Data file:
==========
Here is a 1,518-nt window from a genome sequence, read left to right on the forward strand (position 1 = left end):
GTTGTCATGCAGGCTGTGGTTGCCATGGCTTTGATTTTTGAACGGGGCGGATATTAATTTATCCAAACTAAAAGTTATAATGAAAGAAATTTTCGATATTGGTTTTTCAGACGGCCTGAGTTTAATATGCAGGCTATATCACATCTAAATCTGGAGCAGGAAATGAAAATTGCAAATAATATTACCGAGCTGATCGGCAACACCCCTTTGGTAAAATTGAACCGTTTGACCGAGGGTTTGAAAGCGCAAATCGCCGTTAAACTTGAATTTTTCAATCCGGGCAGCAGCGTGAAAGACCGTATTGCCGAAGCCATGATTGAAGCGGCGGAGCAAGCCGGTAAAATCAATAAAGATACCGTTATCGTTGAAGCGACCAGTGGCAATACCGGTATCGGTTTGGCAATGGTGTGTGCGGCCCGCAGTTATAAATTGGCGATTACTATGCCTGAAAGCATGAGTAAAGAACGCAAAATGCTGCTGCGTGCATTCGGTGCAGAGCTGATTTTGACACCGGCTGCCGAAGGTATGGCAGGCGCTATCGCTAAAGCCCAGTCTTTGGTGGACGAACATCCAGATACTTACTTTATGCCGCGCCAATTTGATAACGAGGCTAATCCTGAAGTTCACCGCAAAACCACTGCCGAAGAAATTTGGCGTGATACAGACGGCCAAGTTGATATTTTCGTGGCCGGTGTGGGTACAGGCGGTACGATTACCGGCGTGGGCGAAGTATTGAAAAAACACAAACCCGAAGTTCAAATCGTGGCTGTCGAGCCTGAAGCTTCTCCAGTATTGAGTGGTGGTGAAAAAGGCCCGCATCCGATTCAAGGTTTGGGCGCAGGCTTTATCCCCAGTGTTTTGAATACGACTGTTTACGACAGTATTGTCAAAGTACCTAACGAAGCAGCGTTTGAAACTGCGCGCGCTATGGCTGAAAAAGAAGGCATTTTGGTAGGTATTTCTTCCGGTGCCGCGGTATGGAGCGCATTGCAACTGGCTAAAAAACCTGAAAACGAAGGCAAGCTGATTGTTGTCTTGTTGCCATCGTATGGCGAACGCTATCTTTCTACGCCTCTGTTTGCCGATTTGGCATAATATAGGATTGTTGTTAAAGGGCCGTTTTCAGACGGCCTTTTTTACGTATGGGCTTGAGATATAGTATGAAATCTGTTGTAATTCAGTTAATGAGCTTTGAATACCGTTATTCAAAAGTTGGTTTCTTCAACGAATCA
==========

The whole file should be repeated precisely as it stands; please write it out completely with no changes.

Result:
Here is a 1,518-nt window from a genome sequence, read left to right on the forward strand (position 1 = left end):
GTTGTCATGCAGGCTGTGGTTGCCATGGCTTTGATTTTTGAACGGGGCGGATATTAATTTATCCAAACTAAAAGTTATAATGAAAGAAATTTTCGATATTGGTTTTTCAGACGGCCTGAGTTTAATATGCAGGCTATATCACATCTAAATCTGGAGCAGGAAATGAAAATTGCAAATAATATTACCGAGCTGATCGGCAACACCCCTTTGGTAAAATTGAACCGTTTGACCGAGGGTTTGAAAGCGCAAATCGCCGTTAAACTTGAATTTTTCAATCCGGGCAGCAGCGTGAAAGACCGTATTGCCGAAGCCATGATTGAAGCGGCGGAGCAAGCCGGTAAAATCAATAAAGATACCGTTATCGTTGAAGCGACCAGTGGCAATACCGGTATCGGTTTGGCAATGGTGTGTGCGGCCCGCAGTTATAAATTGGCGATTACTATGCCTGAAAGCATGAGTAAAGAACGCAAAATGCTGCTGCGTGCATTCGGTGCAGAGCTGATTTTGACACCGGCTGCCGAAGGTATGGCAGGCGCTATCGCTAAAGCCCAGTCTTTGGTGGACGAACATCCAGATACTTACTTTATGCCGCGCCAATTTGATAACGAGGCTAATCCTGAAGTTCACCGCAAAACCACTGCCGAAGAAATTTGGCGTGATACAGACGGCCAAGTTGATATTTTCGTGGCCGGTGTGGGTACAGGCGGTACGATTACCGGCGTGGGCGAAGTATTGAAAAAACACAAACCCGAAGTTCAAATCGTGGCTGTCGAGCCTGAAGCTTCTCCAGTATTGAGTGGTGGTGAAAAAGGCCCGCATCCGATTCAAGGTTTGGGCGCAGGCTTTATCCCCAGTGTTTTGAATACGACTGTTTACGACAGTATTGTCAAAGTACCTAACGAAGCAGCGTTTGAAACTGCGCGCGCTATGGCTGAAAAAGAAGGCATTTTGGTAGGTATTTCTTCCGGTGCCGCGGTATGGAGCGCATTGCAACTGGCTAAAAAACCTGAAAACGAAGGCAAGCTGATTGTTGTCTTGTTGCCATCGTATGGCGAACGCTATCTTTCTACGCCTCTGTTTGCCGATTTGGCATAATATAGGATTGTTGTTAAAGGGCCGTTTTCAGACGGCCTTTTTTACGTATGGGCTTGAGATATAGTATGAAATCTGTTGTAATTCAGTTAATGAGCTTTGAATACCGTTATTCAAAAGTTGGTTTCTTCAACGAATCA